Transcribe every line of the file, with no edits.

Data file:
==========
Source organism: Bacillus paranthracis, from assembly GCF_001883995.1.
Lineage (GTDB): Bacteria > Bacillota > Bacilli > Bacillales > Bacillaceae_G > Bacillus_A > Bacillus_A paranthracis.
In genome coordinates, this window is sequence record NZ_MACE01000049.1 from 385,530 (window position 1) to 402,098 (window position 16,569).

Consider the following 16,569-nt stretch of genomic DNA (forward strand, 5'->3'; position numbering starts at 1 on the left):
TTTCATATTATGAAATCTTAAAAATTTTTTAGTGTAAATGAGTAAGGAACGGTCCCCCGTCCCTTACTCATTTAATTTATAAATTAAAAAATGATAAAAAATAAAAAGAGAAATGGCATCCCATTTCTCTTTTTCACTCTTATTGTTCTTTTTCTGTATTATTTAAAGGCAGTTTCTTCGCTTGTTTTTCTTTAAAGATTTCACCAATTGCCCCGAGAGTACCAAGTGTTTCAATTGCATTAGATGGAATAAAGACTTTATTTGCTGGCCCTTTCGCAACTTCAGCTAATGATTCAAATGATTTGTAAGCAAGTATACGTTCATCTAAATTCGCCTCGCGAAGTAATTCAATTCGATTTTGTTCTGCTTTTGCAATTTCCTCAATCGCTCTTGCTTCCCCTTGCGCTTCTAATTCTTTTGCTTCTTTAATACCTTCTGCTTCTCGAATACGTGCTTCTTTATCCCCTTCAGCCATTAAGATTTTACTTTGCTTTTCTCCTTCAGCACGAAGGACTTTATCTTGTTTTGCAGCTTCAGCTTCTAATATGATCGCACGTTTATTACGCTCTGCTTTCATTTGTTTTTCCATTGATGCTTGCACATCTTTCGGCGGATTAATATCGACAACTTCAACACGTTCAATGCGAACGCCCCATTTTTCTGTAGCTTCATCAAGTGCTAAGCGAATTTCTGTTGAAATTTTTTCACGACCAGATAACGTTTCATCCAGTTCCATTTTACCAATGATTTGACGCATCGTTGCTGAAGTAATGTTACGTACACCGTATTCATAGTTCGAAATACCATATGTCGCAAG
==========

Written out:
Source organism: Bacillus paranthracis, from assembly GCF_001883995.1.
Lineage (GTDB): Bacteria > Bacillota > Bacilli > Bacillales > Bacillaceae_G > Bacillus_A > Bacillus_A paranthracis.
In genome coordinates, this window is sequence record NZ_MACE01000049.1 from 385,530 (window position 1) to 402,098 (window position 16,569).

Consider the following 16,569-nt stretch of genomic DNA (forward strand, 5'->3'; position numbering starts at 1 on the left):
TTTCATATTATGAAATCTTAAAAATTTTTTAGTGTAAATGAGTAAGGAACGGTCCCCCGTCCCTTACTCATTTAATTTATAAATTAAAAAATGATAAAAAATAAAAAGAGAAATGGCATCCCATTTCTCTTTTTCACTCTTATTGTTCTTTTTCTGTATTATTTAAAGGCAGTTTCTTCGCTTGTTTTTCTTTAAAGATTTCACCAATTGCCCCGAGAGTACCAAGTGTTTCAATTGCATTAGATGGAATAAAGACTTTATTTGCTGGCCCTTTCGCAACTTCAGCTAATGATTCAAATGATTTGTAAGCAAGTATACGTTCATCTAAATTCGCCTCGCGAAGTAATTCAATTCGATTTTGTTCTGCTTTTGCAATTTCCTCAATCGCTCTTGCTTCCCCTTGCGCTTCTAATTCTTTTGCTTCTTTAATACCTTCTGCTTCTCGAATACGTGCTTCTTTATCCCCTTCAGCCATTAAGATTTTACTTTGCTTTTCTCCTTCAGCACGAAGGACTTTATCTTGTTTTGCAGCTTCAGCTTCTAATATGATCGCACGTTTATTACGCTCTGCTTTCATTTGTTTTTCCATTGATGCTTGCACATCTTTCGGCGGATTAATATCGACAACTTCAACACGTTCAATGCGAACGCCCCATTTTTCTGTAGCTTCATCAAGTGCTAAGCGAATTTCTGTTGAAATTTTTTCACGACCAGATAACGTTTCATCCAGTTCCATTTTACCAATGATTTGACGCATCGTTGCTGAAGTAATGTTACGTACACCGTATTCATAGTTCGAAATACCATATGTCGCAAG